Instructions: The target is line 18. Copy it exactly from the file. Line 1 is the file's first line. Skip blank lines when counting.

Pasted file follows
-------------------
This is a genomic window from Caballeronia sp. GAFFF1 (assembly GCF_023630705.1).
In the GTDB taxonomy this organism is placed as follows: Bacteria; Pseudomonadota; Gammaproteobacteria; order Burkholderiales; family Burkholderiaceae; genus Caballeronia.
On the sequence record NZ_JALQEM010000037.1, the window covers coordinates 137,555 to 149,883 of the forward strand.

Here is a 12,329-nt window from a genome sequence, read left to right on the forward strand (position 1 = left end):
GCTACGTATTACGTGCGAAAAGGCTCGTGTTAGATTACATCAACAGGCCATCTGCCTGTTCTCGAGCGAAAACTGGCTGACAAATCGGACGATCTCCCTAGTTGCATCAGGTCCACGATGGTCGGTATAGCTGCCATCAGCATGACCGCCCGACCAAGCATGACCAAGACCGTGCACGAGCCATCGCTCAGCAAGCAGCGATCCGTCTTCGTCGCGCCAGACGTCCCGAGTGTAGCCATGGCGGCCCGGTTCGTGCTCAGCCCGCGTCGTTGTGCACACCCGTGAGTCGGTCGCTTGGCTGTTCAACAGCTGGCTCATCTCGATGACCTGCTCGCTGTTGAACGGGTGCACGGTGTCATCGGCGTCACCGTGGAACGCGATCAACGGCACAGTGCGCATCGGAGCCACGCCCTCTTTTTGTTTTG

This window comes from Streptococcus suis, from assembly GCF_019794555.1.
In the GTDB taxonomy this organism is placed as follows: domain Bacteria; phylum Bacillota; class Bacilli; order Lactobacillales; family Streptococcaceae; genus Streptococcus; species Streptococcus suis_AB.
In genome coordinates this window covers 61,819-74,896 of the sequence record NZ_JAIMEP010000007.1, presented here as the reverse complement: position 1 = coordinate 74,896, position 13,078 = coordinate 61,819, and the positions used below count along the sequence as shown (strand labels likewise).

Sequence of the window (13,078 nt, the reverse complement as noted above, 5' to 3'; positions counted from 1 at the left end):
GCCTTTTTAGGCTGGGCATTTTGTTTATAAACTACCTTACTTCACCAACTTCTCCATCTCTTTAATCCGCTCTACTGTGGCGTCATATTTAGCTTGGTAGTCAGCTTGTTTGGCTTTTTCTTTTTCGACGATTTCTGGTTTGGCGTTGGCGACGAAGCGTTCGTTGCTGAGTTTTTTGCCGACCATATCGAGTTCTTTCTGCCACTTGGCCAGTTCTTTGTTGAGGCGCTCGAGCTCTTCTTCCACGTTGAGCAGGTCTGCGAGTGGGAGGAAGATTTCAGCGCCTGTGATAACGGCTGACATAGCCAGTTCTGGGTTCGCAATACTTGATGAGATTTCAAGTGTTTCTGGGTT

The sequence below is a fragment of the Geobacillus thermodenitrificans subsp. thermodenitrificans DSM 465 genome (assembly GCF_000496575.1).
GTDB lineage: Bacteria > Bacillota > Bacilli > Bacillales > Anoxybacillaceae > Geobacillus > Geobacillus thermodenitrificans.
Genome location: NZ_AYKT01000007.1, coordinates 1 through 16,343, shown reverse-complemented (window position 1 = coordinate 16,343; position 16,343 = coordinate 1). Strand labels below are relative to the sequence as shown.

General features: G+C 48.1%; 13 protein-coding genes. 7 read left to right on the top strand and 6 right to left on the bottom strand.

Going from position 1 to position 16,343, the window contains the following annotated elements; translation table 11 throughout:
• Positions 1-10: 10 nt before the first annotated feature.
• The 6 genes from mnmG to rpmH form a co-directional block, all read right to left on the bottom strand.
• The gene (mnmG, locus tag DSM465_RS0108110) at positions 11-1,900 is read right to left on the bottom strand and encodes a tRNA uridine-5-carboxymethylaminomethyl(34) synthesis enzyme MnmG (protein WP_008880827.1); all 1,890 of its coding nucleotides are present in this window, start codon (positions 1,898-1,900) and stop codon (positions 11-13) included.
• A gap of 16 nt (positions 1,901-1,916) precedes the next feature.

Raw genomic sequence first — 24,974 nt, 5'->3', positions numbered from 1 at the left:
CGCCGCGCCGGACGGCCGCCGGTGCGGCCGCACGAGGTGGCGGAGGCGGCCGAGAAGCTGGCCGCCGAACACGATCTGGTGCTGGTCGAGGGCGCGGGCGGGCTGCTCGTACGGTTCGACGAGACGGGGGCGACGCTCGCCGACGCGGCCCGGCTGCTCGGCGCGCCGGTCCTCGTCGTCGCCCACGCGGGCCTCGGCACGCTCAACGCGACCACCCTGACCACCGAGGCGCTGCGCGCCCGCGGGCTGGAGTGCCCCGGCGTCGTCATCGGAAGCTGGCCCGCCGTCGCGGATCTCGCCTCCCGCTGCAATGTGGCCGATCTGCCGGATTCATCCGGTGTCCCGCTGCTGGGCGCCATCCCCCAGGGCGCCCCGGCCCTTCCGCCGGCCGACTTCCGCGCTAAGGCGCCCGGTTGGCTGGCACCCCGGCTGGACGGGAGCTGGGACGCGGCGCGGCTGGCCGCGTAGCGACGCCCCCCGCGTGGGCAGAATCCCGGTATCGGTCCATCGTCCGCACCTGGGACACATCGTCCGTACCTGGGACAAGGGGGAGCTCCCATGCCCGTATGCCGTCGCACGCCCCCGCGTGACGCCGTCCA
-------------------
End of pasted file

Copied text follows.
• The gene (mnmG, locus tag DSM465_RS0108110) at positions 11-1,900 is read right to left on the bottom strand and encodes a tRNA uridine-5-carboxymethylaminomethyl(34) synthesis enzyme MnmG (protein WP_008880827.1); all 1,890 of its coding nucleotides are present in this window, start codon (positions 1,898-1,900) and stop codon (positions 11-13) included.